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  • Bankruptcy and Equalization Payments

    Today the Supreme Court of Canada affirmed that a person owed an equalization payment is simply a creditor and if the person required to make the payment goes bankrupt, the debt for the equalization payment gets discharged the way debts ordinarily do in bankruptcy:

    CTV Edmonton - SCC: Under bankruptcy law, divorcee cleared of payments - CTV News


    A Manitoba woman will get nothing after her ex-husband declared bankruptcy following their divorce, effectively clearing him from a debt to his former wife but allowing him to keep the couple's assets.



    The Supreme Court of Canada issued the unanimous decision Thursday morning in the Schreyer versus Schreyer case, dismissing an appeal filed by the wife.



    However, the court said in its judgment that Parliament needs to act to close the loophole that allowed the situation to occur.
    Ottawa Divorce

  • #2
    And the judgement calls on parliament to close the loophole. So look for the Conservatives to update the Divorce Act. Write your MPP now regarding other issues like equal parenting.

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    • #3
      Just came by to post that myself!

      I personally think this is great news. For now anyway.

      Well, I should clarify - not nice that he got to keep all the assets and she got nothing, however, being forced into bankruptcy and then being expected to pay out again is rough.

      In Ontario, you don't get to keep a whole lot in the way of assets unless you pay for them, which I'd guess most people declaring would be unable to do. Looks like Manitoba has slightly different rules on what you can keep.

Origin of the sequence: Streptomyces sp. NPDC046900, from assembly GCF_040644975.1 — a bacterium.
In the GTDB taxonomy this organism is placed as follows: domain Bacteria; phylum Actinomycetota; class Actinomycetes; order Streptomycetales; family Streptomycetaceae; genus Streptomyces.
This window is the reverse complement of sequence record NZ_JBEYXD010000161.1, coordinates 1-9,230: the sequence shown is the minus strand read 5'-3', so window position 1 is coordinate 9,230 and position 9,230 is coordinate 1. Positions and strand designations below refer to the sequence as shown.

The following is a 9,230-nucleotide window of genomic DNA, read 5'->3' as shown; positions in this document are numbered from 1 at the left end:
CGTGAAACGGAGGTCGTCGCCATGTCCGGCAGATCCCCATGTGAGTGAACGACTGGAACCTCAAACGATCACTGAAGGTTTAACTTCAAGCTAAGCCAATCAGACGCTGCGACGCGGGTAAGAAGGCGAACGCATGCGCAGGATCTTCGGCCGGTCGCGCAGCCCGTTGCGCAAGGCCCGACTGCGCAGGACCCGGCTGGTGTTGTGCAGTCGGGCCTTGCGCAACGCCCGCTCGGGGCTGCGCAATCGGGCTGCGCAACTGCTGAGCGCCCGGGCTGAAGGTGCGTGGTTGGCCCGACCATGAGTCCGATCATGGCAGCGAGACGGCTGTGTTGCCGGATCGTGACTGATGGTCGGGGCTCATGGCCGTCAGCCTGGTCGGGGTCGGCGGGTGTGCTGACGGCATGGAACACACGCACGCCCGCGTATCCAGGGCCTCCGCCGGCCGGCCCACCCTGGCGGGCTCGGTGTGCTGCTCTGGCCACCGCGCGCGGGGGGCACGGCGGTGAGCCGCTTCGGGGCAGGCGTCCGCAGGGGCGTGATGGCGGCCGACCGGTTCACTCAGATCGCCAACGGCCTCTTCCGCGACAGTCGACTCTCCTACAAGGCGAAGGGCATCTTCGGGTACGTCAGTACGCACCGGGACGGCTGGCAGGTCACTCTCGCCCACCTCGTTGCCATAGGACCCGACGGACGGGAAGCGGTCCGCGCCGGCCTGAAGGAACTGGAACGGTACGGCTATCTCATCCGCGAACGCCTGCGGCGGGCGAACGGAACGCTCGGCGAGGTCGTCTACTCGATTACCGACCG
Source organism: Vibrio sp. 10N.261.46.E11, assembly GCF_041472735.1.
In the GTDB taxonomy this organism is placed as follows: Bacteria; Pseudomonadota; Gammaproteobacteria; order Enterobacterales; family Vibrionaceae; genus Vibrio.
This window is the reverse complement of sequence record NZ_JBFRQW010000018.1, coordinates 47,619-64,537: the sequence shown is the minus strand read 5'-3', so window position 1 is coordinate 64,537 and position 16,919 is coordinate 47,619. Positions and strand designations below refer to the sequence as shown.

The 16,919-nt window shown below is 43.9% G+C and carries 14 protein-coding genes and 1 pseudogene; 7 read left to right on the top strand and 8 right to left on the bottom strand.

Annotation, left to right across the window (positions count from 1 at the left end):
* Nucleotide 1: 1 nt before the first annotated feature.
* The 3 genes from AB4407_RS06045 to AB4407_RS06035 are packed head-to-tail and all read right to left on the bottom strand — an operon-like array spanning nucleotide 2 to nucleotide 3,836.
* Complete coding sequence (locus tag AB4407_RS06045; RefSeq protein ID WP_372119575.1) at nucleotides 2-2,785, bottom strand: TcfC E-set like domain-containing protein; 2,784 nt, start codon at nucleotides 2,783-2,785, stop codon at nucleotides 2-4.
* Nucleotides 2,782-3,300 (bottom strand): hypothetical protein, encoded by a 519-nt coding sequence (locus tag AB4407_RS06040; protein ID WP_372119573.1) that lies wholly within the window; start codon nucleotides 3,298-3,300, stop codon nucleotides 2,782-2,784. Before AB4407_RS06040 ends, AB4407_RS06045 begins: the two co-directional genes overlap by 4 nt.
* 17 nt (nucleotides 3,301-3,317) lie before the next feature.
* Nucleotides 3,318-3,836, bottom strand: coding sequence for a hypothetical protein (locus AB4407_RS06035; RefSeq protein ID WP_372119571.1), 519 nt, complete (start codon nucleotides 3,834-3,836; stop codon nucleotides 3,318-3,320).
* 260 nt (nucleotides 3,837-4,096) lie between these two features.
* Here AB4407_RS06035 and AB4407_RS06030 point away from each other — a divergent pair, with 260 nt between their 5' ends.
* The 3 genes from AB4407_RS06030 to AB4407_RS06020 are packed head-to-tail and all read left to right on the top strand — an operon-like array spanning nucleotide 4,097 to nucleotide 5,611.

Last edited by HappyMomma; 07-14-2011, 01:07 PM.

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      • #4
        Same in any province. Ex wife could easily hire a lawyer to force the sale of assets to cover the debts owed. As a creditor, she has the right to contest the bankruptcy and to force the sale of assets.

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        • #5
          Well this case has to do with Equalization Payments. They failed to mention if this man was paying support. If so, the support payments would not be wiped out because of declaring bankruptcy.

          Her lawyer messed up bigtime, if an amount of $41,000 was owed to the spouse then it should of been Ordered that the husband take out a 2nd mortgage to pay the wife, rather than leaving this amount on an NFP.

          What this tells me is that if there sum of money which is owed by the applicant or the respondent, its best to get it off the Net Family Property, if it means you can declare bankruptcy.

          Wake up call to everyone!!!

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          • #6
            I read these posts three times! Anyway close to my heart - If the equalization is made from the net family property and then the house is sold with the proceeds going 50-50 then is there any chance this issue could come to haunt the one in need of the equalization payment as a matter of survival? Is there a clause or something that must go into the seperation agreement that the equalization payment happen BEFORE the moneies are parted out by whatever the net family property and the ensuing equalization payment.

            If the equalization happens before (or perhaps as) the hammer hits then there would be no chance for this loophole to be used by any spouse facing an equalization payment. I have done alot of thought re the huge equalization payments in judgements and i could only come to the conclusion that it was based solely on the fact that everything of value was under the affected party - the equalization was just that - to make sure that that shareable property is indeed shared...... I think I am right when i think that often it is the cause of retirement pensions that cause such huge net property differences?

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